Section 301 tariffs on items used as inputs for furniture production will result in significant job losses in northeast Mississippi. This will be brought about by readily identifiable countermeasures that will be employed to avoid those tariffs. The industry does not object to the inclusion of finished upholstered furniture in the final Section 301 Action; however, it urges the removal of upholstery fabrics and other inputs used in the production of American-made upholstered furniture products.
Vietnam and other Southeast Asian countries have greatly increased their capacity to produce and export finished upholstered furniture to the United States. For example, Man Wah Holdings of China has recently expanded its footprint in Vietnam to over 3 million square-feet that will produce, sew, stuff, motorize and manufacture then export 36 thousand containers of finished upholstered furniture to the United States annually. These finished products will enter into the U.S. market with zero tariffs.
The proposed Section 301 tariffs on upholstery fabric and prefabricated upholstered cover sets will place our American-made upholstered furniture manufacturers at a significant cost disadvantage versus many producers of finished goods and prefabricated upholstered cover sets from Southeast Asia, as well as from Central America.
This cost disadvantage could be catastrophic to the lives of our 14 thousand men and women working in northeast Mississippi’s furniture industry.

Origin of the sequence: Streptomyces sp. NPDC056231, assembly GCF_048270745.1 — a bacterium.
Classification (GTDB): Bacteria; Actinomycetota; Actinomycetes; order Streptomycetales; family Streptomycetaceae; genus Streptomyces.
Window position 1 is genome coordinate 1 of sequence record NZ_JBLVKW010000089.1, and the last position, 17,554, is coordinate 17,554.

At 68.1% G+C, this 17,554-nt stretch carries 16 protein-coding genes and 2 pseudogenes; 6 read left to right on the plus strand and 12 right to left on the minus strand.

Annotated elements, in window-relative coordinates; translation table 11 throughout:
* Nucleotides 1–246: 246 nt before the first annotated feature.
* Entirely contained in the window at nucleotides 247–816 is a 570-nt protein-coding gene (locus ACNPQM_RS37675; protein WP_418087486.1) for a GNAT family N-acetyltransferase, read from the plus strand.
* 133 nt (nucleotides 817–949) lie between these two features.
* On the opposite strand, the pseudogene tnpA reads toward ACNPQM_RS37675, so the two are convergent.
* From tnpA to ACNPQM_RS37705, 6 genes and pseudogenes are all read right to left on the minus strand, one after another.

In addition to Man Wah’s shift in manufacturing production of finished goods from China to Vietnam, I want to make you aware of another important shift that will most certainly take place should Section 301 tariffs be assessed on upholstery fabrics and prefabricated upholstery covering sets or kits.
Instead of certain upholstery fabrics being manufactured in China and shipped to the United States where they are cut-and-sewn by Americans prior to installation on American-made furniture frames, these same fabrics will continue to be manufactured in China and sent to third countries – such as Vietnam, Mexico and Nicaragua – and be transformed into prefabricated upholstery covering sets or kits; then shipped into the United States duty-free.
This will undo the work that CDF has done for over the past decade to repatriate outsourced cut-and-sew jobs to northeast Mississippi, and it will undo our work at little or no cost to Chinese upholstery fabric mills.
I want you to carefully examine not only CDF’s more extensive written comments, but also those submitted by members of our region’s furniture industry. These comments describe in detail how the proposed Section 301 tariffs on fabrics and other inputs for the production of upholstered furniture will be sidestepped at the expense of jobs which are, at present, held by our fellow citizens in northeast Mississippi.
For the moment, I am happy to provide you with a few supporting documents, including a one-page chart of HTS classifications of fabrics and inputs used in upholstered furniture production in northeast Mississippi – items we request that you remove from the Annex of USTR’s Final Action – and answer any questions you may have.
In conclusion, we support tariffs that help level the playing field for American manufactured furniture, but applying it to the inputs used in American manufacturing these tariffs cripple American companies manufacturing furniture for domestic and international markets.